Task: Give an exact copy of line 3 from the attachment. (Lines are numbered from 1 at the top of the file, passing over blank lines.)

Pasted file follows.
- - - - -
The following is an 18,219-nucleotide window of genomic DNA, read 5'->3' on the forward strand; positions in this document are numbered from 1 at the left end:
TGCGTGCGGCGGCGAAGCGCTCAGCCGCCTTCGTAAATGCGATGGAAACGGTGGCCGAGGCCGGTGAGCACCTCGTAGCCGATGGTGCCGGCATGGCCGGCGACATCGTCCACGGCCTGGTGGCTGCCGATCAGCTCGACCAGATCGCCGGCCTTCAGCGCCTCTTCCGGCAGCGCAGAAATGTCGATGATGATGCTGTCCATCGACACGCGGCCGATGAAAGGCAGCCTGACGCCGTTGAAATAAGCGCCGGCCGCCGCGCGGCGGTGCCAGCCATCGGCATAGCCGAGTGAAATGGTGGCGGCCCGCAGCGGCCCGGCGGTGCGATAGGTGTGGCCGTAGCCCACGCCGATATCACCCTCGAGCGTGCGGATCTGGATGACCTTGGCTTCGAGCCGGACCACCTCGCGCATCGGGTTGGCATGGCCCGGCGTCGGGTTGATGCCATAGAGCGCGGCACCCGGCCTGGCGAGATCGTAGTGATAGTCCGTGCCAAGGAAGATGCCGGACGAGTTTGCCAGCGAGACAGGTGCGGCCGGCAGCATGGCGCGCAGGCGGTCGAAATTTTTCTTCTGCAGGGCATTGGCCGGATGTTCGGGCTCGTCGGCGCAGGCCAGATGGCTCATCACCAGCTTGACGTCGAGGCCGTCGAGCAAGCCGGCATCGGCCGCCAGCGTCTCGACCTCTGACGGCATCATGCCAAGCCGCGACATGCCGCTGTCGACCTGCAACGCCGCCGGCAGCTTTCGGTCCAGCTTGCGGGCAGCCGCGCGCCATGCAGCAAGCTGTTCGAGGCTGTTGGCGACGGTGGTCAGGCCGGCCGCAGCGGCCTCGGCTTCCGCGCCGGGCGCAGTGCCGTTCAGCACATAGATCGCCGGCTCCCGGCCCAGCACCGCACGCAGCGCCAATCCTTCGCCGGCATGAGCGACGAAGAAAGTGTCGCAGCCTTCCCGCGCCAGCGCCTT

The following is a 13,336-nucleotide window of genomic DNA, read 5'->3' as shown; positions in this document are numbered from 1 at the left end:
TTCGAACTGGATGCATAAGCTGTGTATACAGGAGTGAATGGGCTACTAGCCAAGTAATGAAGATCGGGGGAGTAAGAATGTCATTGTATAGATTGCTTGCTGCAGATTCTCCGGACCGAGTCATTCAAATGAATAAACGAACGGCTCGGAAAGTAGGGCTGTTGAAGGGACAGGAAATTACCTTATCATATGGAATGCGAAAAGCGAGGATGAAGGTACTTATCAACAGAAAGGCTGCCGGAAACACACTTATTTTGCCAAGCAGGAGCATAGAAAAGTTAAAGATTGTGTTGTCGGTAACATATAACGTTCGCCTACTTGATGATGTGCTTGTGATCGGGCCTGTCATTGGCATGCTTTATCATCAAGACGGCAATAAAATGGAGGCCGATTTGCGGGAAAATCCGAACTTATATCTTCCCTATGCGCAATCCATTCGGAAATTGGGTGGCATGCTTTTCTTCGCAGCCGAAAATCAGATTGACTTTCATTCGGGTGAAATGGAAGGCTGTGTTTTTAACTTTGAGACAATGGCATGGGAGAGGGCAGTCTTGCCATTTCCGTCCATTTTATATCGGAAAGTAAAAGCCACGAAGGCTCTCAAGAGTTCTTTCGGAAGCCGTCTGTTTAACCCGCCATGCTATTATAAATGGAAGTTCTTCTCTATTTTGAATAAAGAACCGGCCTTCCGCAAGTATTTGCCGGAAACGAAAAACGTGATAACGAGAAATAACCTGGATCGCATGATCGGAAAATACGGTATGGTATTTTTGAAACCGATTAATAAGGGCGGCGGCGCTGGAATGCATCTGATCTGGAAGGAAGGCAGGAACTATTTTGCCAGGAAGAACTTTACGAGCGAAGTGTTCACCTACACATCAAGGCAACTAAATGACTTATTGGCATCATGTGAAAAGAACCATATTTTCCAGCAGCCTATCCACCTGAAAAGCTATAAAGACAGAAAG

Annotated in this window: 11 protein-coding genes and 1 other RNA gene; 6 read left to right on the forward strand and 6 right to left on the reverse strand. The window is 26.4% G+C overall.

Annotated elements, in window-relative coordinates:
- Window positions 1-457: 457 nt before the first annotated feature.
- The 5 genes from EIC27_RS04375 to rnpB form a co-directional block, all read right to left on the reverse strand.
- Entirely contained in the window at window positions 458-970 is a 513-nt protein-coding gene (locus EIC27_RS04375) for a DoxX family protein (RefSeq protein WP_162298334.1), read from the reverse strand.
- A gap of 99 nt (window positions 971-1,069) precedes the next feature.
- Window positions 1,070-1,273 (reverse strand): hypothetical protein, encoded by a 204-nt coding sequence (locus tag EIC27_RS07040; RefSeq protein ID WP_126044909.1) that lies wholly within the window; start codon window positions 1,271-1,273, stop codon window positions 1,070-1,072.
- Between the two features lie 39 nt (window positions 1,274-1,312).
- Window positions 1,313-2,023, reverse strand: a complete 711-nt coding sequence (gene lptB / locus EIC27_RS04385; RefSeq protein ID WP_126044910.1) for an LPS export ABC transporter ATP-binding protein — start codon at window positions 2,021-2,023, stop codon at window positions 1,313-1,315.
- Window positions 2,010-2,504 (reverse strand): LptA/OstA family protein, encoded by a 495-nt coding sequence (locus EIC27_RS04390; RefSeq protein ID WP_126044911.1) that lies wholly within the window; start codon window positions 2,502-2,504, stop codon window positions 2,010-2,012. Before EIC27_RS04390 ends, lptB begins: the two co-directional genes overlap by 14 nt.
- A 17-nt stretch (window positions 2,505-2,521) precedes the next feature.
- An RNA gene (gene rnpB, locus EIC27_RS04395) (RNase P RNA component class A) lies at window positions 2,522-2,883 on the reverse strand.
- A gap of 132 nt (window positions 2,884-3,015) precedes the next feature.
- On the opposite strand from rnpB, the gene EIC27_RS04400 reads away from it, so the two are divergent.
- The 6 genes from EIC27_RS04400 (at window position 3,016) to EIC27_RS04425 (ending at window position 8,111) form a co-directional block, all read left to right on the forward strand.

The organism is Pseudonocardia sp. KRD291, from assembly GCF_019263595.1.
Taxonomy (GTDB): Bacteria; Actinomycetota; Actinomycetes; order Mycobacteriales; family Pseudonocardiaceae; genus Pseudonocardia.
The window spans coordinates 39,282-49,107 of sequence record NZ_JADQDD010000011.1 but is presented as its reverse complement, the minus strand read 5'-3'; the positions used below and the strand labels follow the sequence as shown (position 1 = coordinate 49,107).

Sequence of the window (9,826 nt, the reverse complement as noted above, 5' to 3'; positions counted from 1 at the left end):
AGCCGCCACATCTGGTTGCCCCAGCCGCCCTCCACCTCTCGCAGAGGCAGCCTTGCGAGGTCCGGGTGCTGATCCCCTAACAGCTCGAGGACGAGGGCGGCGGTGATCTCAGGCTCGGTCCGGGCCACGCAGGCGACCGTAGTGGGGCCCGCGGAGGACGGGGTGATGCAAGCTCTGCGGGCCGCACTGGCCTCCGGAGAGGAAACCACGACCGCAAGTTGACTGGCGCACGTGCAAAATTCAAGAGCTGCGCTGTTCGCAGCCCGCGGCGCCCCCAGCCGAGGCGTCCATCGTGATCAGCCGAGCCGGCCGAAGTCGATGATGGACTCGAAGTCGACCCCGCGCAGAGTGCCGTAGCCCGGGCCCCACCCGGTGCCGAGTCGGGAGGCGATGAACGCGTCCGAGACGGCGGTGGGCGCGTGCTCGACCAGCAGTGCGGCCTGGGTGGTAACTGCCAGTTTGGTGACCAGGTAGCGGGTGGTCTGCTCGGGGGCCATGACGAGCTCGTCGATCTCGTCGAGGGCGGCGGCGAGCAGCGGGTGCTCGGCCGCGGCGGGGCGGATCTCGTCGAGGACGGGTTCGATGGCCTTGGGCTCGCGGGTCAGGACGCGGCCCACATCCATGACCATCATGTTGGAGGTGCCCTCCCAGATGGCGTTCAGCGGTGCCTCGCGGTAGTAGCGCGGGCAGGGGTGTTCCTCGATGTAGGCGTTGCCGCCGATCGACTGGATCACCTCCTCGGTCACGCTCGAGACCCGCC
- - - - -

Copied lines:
The following is a 13,336-nucleotide window of genomic DNA, read 5'->3' as shown; positions in this document are numbered from 1 at the left end: